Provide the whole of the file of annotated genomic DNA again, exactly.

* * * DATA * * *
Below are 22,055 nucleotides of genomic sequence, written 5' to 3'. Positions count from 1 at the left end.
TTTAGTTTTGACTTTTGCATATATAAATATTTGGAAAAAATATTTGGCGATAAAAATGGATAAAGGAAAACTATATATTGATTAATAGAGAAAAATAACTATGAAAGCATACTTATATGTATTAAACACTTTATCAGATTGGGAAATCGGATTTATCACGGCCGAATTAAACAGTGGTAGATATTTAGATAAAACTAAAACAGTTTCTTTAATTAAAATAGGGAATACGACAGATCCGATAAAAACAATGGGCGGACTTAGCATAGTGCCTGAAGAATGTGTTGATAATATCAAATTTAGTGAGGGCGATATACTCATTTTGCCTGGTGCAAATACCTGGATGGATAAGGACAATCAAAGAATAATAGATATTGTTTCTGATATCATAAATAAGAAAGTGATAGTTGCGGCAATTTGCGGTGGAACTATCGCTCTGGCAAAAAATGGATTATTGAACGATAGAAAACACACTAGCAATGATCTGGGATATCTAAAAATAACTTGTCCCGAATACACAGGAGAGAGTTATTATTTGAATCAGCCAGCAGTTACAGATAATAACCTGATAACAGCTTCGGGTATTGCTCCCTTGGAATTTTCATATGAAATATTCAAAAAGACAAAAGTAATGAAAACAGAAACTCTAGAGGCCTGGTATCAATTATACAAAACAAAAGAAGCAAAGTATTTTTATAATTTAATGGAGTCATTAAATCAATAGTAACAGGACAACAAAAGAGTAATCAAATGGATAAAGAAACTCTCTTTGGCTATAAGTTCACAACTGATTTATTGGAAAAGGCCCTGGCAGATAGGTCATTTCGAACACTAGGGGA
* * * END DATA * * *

Below are 22,055 nucleotides of genomic sequence, written 5' to 3'. Positions count from 1 at the left end.
TTTAGTTTTGACTTTTGCATATATAAATATTTGGAAAAAATATTTGGCGATAAAAATGGATAAAGGAAAACTATATATTGATTAATAGAGAAAAATAACTATGAAAGCATACTTATATGTATTAAACACTTTATCAGATTGGGAAATCGGATTTATCACGGCCGAATTAAACAGTGGTAGATATTTAGATAAAACTAAAACAGTTTCTTTAATTAAAATAGGGAATACGACAGATCCGATAAAAACAATGGGCGGACTTAGCATAGTGCCTGAAGAATGTGTTGATAATATCAAATTTAGTGAGGGCGATATACTCATTTTGCCTGGTGCAAATACCTGGATGGATAAGGACAATCAAAGAATAATAGATATTGTTTCTGATATCATAAATAAGAAAGTGATAGTTGCGGCAATTTGCGGTGGAACTATCGCTCTGGCAAAAAATGGATTATTGAACGATAGAAAACACACTAGCAATGATCTGGGATATCTAAAAATAACTTGTCCCGAATACACAGGAGAGAGTTATTATTTGAATCAGCCAGCAGTTACAGATAATAACCTGATAACAGCTTCGGGTATTGCTCCCTTGGAATTTTCATATGAAATATTCAAAAAGACAAAAGTAATGAAAACAGAAACTCTAGAGGCCTGGTATCAATTATACAAAACAAAAGAAGCAAAGTATTTTTATAATTTAATGGAGTCATTAAATCAATAGTAACAGGACAACAAAAGAGTAATCAAATGGATAAAGAAACTCTCTTTGGCTATAAGTTCACAACTGATTTATTGGAAAAGGCCCTGGCAGATAGGTCATTTCGAACACTAGGGGA